New draft legislation published on the status and supervision of insurance or reinsurance companies

Marleen Mouton 26 January 2016


This draft legislation proposes important new rules for reinsurance companies and fills certain gaps currently existing in the law.

1. Current legislation

The legislation on insurance and reinsurance companies is currently split into two parts: the Act of 9 July 1975 on the control of insurance companies (the Insurance Act) and the Act of 16 February 2009 on reinsurance companies (the Reinsurance Act). The new draft Act on the status and supervision of insurance or reinsurance companies (the Draft Act) combines both into one single Act.

2. Objective of the Draft Act

The main purpose of the Draft Act is to transpose prudential provisions of the Directive 2009/138/EG of the European Parliament and the Council of 25 November 2009 on the taking-up and pursuit of the business of insurance- and reinsurance (Solvency II) into national law.The Directive introduces a new, harmonised regulatory system for the insurance sector. The Draft Act also brings some other major regulatory changes. With the entering into force of this Draft Act, insurance and reinsurance activities will be licensed separately and some gaps in the current legislation will be filled.

3. Important changes to licencing requirements for reinsurance activities

Within the current Belgian legislation, a company can request a licence for insurance activities or for reinsurance activities only. However companies that have a licence as an insurance company automatically also have one for carrying out reinsurance services. Once the draft legislation will become effective, these activities will be separated and a company wanting to carry out both, will have to acquire a licence for each activity separately. A transitional system has been provided for insurance companies, under the current legislation, also carrying out reinsurance services without having the specific licence to do so.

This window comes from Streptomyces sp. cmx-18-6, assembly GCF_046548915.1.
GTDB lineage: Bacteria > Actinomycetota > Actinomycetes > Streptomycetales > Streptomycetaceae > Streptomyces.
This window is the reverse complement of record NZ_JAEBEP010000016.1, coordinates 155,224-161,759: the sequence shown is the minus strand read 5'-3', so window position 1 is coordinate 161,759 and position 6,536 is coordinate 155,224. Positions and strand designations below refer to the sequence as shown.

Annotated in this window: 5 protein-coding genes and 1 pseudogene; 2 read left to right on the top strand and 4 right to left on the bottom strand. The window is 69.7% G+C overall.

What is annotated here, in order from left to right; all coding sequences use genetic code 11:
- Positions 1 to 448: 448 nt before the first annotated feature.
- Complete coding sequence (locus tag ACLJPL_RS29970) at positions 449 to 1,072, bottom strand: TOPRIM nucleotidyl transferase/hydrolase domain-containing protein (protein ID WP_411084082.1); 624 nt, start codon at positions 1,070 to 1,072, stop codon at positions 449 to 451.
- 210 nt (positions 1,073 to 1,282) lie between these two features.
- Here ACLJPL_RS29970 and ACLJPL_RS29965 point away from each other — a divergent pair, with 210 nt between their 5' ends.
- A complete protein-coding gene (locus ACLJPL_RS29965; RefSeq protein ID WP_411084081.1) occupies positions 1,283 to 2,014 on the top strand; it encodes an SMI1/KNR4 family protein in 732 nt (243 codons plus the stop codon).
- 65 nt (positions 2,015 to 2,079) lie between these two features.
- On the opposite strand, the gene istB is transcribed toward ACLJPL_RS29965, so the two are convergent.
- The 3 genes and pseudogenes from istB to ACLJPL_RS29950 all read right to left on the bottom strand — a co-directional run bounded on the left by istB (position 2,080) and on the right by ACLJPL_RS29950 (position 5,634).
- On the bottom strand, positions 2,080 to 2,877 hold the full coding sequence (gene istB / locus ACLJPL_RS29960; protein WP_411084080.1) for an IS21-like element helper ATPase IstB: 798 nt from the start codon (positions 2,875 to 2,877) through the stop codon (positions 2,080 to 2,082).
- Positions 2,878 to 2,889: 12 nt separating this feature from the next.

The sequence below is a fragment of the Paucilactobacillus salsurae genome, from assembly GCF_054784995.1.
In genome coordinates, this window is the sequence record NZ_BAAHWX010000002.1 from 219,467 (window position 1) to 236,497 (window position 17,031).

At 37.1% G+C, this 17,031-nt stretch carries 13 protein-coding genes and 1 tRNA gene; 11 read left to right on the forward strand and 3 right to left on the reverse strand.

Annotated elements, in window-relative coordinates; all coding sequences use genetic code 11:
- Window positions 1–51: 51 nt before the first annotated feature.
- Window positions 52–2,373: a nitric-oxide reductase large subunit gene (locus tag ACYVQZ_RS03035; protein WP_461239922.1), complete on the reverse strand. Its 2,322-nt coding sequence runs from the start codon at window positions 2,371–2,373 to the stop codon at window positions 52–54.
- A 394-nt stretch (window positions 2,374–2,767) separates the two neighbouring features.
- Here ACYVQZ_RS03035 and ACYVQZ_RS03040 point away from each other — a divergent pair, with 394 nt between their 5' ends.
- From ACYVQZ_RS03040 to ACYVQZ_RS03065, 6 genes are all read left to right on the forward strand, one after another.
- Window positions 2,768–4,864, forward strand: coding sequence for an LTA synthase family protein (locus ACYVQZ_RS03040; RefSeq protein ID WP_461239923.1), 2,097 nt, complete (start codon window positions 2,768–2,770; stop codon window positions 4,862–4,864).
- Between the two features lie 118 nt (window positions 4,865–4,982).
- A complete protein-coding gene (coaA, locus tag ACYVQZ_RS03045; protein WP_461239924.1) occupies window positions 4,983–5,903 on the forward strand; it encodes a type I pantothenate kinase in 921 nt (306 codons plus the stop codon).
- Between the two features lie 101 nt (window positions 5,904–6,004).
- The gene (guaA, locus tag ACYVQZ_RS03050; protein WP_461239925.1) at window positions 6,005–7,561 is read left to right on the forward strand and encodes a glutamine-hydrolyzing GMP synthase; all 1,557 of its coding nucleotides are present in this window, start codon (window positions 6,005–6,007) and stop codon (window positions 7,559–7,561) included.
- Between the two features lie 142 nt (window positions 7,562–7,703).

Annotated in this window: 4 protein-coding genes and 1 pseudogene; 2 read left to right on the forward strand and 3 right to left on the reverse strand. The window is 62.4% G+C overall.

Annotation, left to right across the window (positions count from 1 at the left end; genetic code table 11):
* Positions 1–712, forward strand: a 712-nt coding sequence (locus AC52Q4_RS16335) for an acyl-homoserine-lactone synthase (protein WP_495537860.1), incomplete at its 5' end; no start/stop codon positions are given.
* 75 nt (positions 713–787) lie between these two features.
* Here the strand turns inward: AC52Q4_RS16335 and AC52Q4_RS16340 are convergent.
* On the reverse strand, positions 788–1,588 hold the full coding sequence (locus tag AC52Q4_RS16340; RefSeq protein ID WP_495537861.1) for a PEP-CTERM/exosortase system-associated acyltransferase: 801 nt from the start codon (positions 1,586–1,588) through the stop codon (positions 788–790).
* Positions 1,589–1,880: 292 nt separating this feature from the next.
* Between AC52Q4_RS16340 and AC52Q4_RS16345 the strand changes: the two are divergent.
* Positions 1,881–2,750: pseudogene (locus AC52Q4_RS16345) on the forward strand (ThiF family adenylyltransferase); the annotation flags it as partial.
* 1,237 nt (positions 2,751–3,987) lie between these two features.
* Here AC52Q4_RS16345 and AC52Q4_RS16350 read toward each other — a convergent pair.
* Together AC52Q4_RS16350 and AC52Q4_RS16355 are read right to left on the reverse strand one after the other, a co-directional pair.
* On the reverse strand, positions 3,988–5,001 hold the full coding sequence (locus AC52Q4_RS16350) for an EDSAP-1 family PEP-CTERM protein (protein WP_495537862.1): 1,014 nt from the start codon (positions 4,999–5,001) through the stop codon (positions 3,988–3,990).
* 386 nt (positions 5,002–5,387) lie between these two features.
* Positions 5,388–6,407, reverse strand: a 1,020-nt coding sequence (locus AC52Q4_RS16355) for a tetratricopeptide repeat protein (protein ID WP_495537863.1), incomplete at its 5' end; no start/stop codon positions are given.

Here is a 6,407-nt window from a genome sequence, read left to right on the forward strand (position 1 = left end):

Another point of attention is the difference made by the current system between insurance and reinsurance activities on the requirement to obtain a licence for companies governed by the law of a non-EEA countries (third countries). As now defined by the law, all companies (Belgian, EEA and third counties) have to be licensed before they can offer insurance services. The same applies to reinsurance companies providing reinsurance services only, except for those from a third country that wish to provide services on the Belgian market without setting up a Belgian Branch.

This is due to the fact that article 69 of the Reinsurance Act provides for the possibility to issue Royal Decrees to further implement the rules applicable to such third country reinsurance companies providing services in Belgium on a cross-border basis, but no royal decree has been adopted to do so. This creates the situation where a reinsurance company from a third country, providing services on the Belgian market without setting up a branch in Belgium, only has to notify the NBB and is not required to obtain a licence. This puts the latter in a more advantageous position compared to all other reinsurance companies, including Belgian ones.

This issue is resolved in the Draft Act. However, a distinction is made between reinsurance companies from third countries whose solvency treatment is considered to be equal to the one provided by the Solvency II Directive for EEA-countries and reinsurance companies from third countries for which this is not the case.

The first category (solvency regime considered to be equal) may offer reinsurance services on the Belgian market as long as it complies with the rules set forth for reinsurance companies governed by the law of EEA countries. Hence this category may offer reinsurance services for which it has obtained a license in the home country.

The second category (solvency regime not considered to be equal) may equally offer reinsurance services on the Belgian market but has to be in line with the provisions of Chapter I of Title II of the Draft Act (insurance companies from third countries), which includes the obligation to obtain a licence from the NBB.

In a nutshell, we can state that the situation for reinsurance companies from third countries is clearer now. They can offer reinsurance services on the Belgian market (regardless of whether they want to do so with or without setting up a Belgian branch) but will need a license from the NBB if the solvency treatment from that third county is not considered to be equal to the one provided by the Solvency II Directive.

 

Related links:

Draft legislation